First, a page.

What is it about old school dancing? Waltzing. The Tango. Even those 16th and 17th century precursors to line dancing. They put to shame the kind of dancing I grew up with (my forced P.E. excursion into square dancing excepted).
The first dances I attended were as a ninth and tenth grader in the school café. Loud pop and hair band ballads meant that dancing was bouncing and twisting in a gaggle of girlfriends or watching couples lean against each other. Where was the elegance, the intent, the exchange of information a person needs in the pairing game on the ark of life?
I was reminded again of my woeful lack of skills Saturday night when Rob and I slipped into the city for yet another celebratory dinner and a movie. The film was an English one, Easy Virtue, based – loosely would be my guess – on the Noel Coward play of which there is a silent film adaption by Alfred Hitchcock no less.
Like most films that originate over the water without much interest in American audiences, the accent and speech patterns took a while to get used to and we missed a few jokes in the beginning. I adore English humor. It’s caustic. Corrosive and wicked, in a way I dream of being able to emulate someday.
The story is set in the late 1920’s but still pre-crash and involved the sudden marriage of an English country blue-blood to an older American woman who drove on the European racing circuit. Scandalous. His mother and sisters are horrified while his WWI shattered father merely smiles and cracks witty at the expense of all.
At different points her past becomes clearer (yeah, that old widow thing rears its predictable head) and she realizes that her love for her young husband cannot overcome the obstacles of his family and position and she decides to give him up for his own good. It’s Christmas and there is a dance taking place. And she tangos her defiance.
“A woman shouldn’t really dance like that with her father-in-law,” I whispered to Rob, who later brought up the valid point that having never had a living father-in-law myself, my observation was an interesting one.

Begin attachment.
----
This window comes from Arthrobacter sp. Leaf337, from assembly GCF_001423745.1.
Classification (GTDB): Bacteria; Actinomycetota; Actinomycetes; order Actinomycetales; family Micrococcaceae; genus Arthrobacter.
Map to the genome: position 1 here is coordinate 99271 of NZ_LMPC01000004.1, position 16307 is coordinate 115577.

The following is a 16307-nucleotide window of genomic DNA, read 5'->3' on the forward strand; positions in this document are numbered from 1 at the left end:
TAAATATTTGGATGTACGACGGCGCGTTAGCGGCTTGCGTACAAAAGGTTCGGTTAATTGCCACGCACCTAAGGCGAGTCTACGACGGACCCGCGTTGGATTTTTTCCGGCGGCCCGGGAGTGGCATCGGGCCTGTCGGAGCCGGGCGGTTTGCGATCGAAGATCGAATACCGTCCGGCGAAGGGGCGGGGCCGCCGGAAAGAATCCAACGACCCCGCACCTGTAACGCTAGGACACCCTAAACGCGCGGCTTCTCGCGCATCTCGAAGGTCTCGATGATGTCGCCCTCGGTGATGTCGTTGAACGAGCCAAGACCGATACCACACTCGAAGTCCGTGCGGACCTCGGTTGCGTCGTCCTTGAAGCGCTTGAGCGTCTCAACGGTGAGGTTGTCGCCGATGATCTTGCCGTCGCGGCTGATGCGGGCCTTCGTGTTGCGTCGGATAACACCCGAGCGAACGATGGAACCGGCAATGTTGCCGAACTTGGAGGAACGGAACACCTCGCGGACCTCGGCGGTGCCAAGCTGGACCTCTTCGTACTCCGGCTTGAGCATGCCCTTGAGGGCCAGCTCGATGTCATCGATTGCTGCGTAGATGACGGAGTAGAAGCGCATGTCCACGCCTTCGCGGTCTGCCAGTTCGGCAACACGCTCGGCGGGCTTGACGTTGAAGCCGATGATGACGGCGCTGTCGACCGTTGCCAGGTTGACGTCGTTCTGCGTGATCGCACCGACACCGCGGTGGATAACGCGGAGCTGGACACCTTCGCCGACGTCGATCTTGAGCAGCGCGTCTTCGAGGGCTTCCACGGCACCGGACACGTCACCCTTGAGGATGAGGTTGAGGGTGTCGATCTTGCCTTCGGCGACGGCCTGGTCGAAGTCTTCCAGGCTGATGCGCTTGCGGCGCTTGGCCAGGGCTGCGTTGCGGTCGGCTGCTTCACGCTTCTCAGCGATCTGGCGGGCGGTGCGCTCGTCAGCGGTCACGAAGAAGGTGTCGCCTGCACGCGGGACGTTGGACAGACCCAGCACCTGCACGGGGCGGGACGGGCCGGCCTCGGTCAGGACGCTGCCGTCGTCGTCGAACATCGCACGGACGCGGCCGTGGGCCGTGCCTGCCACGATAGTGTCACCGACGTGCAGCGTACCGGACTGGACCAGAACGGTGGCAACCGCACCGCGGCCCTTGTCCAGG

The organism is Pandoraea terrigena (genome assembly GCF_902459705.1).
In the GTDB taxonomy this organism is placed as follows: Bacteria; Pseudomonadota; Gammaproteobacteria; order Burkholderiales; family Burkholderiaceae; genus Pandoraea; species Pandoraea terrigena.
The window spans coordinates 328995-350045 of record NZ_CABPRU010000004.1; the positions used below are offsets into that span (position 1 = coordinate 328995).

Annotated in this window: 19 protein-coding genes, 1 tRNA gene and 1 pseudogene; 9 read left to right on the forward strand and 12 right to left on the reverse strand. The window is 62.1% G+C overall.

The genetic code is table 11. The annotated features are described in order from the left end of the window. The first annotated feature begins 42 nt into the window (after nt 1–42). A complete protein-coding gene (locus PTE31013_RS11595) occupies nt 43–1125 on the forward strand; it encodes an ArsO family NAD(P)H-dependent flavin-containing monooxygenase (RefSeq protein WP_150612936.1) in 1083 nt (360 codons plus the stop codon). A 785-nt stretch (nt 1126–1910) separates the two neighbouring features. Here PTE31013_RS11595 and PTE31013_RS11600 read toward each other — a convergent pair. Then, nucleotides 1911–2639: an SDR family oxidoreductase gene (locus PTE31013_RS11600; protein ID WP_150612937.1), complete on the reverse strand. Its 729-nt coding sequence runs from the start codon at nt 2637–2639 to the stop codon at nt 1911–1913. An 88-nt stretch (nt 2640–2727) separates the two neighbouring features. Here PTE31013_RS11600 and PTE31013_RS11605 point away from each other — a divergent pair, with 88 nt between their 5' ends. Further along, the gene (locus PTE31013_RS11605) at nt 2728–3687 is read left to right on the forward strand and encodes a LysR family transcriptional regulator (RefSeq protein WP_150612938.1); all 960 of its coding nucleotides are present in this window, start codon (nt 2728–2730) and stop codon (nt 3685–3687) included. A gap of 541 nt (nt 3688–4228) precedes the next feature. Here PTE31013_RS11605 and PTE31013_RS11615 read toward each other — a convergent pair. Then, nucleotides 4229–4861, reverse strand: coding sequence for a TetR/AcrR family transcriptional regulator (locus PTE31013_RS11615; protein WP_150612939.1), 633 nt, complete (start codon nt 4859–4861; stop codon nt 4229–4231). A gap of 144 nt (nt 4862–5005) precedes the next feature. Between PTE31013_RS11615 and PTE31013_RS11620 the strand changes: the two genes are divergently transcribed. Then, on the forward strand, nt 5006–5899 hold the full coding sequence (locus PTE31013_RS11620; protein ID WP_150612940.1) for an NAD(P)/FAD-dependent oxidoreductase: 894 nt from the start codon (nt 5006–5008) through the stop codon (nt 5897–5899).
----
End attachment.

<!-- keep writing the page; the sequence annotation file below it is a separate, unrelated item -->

Plot points in dance. Character motivation and intent revealed. It reminded me of Niles and Daphne on Frasier. Another favorite.
I only rarely slow danced. Not because I wasn’t asked, but I didn’t want to be that close to someone. There is nothing innocent about full body physical contact with another. The intimacy is suggested and as the dance continues it becomes more than just an invitation.
I am curious about others’ experience or perceptions. Leave a comment or link back.
7 thoughts on “Tango Monday Meme”
the title brought me here from a google search 🙂
nice vibe you guys have here 🙂
I used to go to nightclubs a lot to dance, with a gaggle of girlfriends and cohorts. Slow dancing was never the ideal; better to move and shake and wiggle and become one with the music. I got pretty good at copying others’ moves, and integrating them.
As a young thing, in the Bahamas, recuperating from my first big break-up, I went dancing at a casino. Some of the dancers from the floor show were also on the dance floor- lots of moves to copy. A tall, lean black man, still in costume from the show, began dancing with me.
You know that scene in Dirty Dancing, where they practice the overhead lift time and time again? This guy lifted me up in that move, right there on the dance floor. I expect I hung there like a limp noodle, which was probably not what he expected, but then, I didn’t expect to find myself lifted over the head of a professional dancer, while recuperating from a break-up, in the Bahamas.
Now THAT’s a cool memory.
You are so right about how intimate slow dancing can be, and I totally embraced the experience in high school. My husband took me dancing on our first date, which impressed me until I found out later that he only did it to impress me. For years I’ve asked if we could take dance lessons, and he has said yes “in theory.” The time has come, though, because our son is getting married next year in a beautiful ballroom where dancing will be part of the event. Now we will finally learn to dance together – 34 years after our first date.
better late than never 🙂
enjoy learning 🙂
great clip! my dance experiences are quite intense… mostly as a ‘freestyle/solo’ dancer, i find it therapeutic. love the chance to connect with someone – friend or stranger – for a moment or two on the dance floor and move on.
a particularly memorable incident from a paris dancefloor comes to mind… where i was able to basically dance with the russian maitre de – and talk (pidgeon french) our way out of a complex situation with an unexpectedly large bar tab (was with a group of brits, and the french seemed to take some delight in overcharging us for drinks…)
the more complex dances, however, still challenge me. took salsa lessons for awhile with a friend, and have found that to be a spectacular form of dance – little structure with lots of passion… the more structured a dance, the less i enjoy it…
i am not a very good dancer
can’t learn by counting and still don’t know my left from my right
when the music moves me
tango allows for this level of improvisation
whereas all other dances have enforced feet and rhythms…